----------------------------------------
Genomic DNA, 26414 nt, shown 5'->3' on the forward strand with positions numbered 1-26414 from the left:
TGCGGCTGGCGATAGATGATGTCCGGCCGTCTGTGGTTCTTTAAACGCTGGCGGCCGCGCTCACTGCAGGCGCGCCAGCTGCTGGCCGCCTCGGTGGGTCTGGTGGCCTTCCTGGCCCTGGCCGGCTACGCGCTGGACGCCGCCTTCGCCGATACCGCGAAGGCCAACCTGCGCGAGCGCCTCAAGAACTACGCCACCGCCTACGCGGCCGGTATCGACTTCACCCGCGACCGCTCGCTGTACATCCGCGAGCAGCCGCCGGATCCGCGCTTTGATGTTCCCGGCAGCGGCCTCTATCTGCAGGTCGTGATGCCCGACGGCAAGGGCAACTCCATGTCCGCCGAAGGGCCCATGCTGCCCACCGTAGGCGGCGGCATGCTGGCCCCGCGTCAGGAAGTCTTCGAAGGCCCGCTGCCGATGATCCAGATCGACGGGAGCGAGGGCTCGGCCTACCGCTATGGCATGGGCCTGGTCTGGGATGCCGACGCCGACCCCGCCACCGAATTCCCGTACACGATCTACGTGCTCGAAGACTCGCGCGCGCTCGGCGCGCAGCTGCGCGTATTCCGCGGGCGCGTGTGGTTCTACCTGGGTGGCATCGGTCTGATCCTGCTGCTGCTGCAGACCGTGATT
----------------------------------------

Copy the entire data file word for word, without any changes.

Genomic DNA, 26414 nt, shown 5'->3' on the forward strand with positions numbered 1-26414 from the left:
TGCGGCTGGCGATAGATGATGTCCGGCCGTCTGTGGTTCTTTAAACGCTGGCGGCCGCGCTCACTGCAGGCGCGCCAGCTGCTGGCCGCCTCGGTGGGTCTGGTGGCCTTCCTGGCCCTGGCCGGCTACGCGCTGGACGCCGCCTTCGCCGATACCGCGAAGGCCAACCTGCGCGAGCGCCTCAAGAACTACGCCACCGCCTACGCGGCCGGTATCGACTTCACCCGCGACCGCTCGCTGTACATCCGCGAGCAGCCGCCGGATCCGCGCTTTGATGTTCCCGGCAGCGGCCTCTATCTGCAGGTCGTGATGCCCGACGGCAAGGGCAACTCCATGTCCGCCGAAGGGCCCATGCTGCCCACCGTAGGCGGCGGCATGCTGGCCCCGCGTCAGGAAGTCTTCGAAGGCCCGCTGCCGATGATCCAGATCGACGGGAGCGAGGGCTCGGCCTACCGCTATGGCATGGGCCTGGTCTGGGATGCCGACGCCGACCCCGCCACCGAATTCCCGTACACGATCTACGTGCTCGAAGACTCGCGCGCGCTCGGCGCGCAGCTGCGCGTATTCCGCGGGCGCGTGTGGTTCTACCTGGGTGGCATCGGTCTGATCCTGCTGCTGCTGCAGACCGTGATT